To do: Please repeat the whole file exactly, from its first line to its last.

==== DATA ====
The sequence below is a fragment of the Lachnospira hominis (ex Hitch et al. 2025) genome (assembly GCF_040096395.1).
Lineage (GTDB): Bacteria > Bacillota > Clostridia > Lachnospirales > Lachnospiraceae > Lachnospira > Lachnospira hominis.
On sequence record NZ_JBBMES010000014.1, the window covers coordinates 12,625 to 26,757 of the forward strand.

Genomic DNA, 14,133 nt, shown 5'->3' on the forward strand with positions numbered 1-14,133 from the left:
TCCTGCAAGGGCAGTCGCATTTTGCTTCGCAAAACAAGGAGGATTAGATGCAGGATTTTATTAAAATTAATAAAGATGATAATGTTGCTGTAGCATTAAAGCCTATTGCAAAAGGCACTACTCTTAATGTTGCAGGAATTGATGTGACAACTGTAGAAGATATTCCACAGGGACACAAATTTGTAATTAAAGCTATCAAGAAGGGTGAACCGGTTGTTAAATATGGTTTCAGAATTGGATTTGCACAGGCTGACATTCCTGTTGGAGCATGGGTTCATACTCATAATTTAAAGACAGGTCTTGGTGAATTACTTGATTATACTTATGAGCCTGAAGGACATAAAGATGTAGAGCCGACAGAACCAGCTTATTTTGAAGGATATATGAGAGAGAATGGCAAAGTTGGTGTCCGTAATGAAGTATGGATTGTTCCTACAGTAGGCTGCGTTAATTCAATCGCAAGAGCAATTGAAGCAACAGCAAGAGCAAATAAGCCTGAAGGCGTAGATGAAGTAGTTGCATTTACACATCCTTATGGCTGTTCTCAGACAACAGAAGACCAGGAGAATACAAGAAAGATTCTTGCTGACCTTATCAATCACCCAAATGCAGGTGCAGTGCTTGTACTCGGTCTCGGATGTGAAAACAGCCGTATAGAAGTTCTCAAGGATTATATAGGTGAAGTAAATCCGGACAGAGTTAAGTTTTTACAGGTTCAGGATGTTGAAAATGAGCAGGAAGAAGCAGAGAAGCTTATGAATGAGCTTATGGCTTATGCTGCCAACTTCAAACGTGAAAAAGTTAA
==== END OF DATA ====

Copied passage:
The sequence below is a fragment of the Lachnospira hominis (ex Hitch et al. 2025) genome (assembly GCF_040096395.1).
Lineage (GTDB): Bacteria > Bacillota > Clostridia > Lachnospirales > Lachnospiraceae > Lachnospira > Lachnospira hominis.
On sequence record NZ_JBBMES010000014.1, the window covers coordinates 12,625 to 26,757 of the forward strand.

Genomic DNA, 14,133 nt, shown 5'->3' on the forward strand with positions numbered 1-14,133 from the left:
TCCTGCAAGGGCAGTCGCATTTTGCTTCGCAAAACAAGGAGGATTAGATGCAGGATTTTATTAAAATTAATAAAGATGATAATGTTGCTGTAGCATTAAAGCCTATTGCAAAAGGCACTACTCTTAATGTTGCAGGAATTGATGTGACAACTGTAGAAGATATTCCACAGGGACACAAATTTGTAATTAAAGCTATCAAGAAGGGTGAACCGGTTGTTAAATATGGTTTCAGAATTGGATTTGCACAGGCTGACATTCCTGTTGGAGCATGGGTTCATACTCATAATTTAAAGACAGGTCTTGGTGAATTACTTGATTATACTTATGAGCCTGAAGGACATAAAGATGTAGAGCCGACAGAACCAGCTTATTTTGAAGGATATATGAGAGAGAATGGCAAAGTTGGTGTCCGTAATGAAGTATGGATTGTTCCTACAGTAGGCTGCGTTAATTCAATCGCAAGAGCAATTGAAGCAACAGCAAGAGCAAATAAGCCTGAAGGCGTAGATGAAGTAGTTGCATTTACACATCCTTATGGCTGTTCTCAGACAACAGAAGACCAGGAGAATACAAGAAAGATTCTTGCTGACCTTATCAATCACCCAAATGCAGGTGCAGTGCTTGTACTCGGTCTCGGATGTGAAAACAGCCGTATAGAAGTTCTCAAGGATTATATAGGTGAAGTAAATCCGGACAGAGTTAAGTTTTTACAGGTTCAGGATGTTGAAAATGAGCAGGAAGAAGCAGAGAAGCTTATGAATGAGCTTATGGCTTATGCTGCCAACTTCAAACGTGAAAAAGTTAA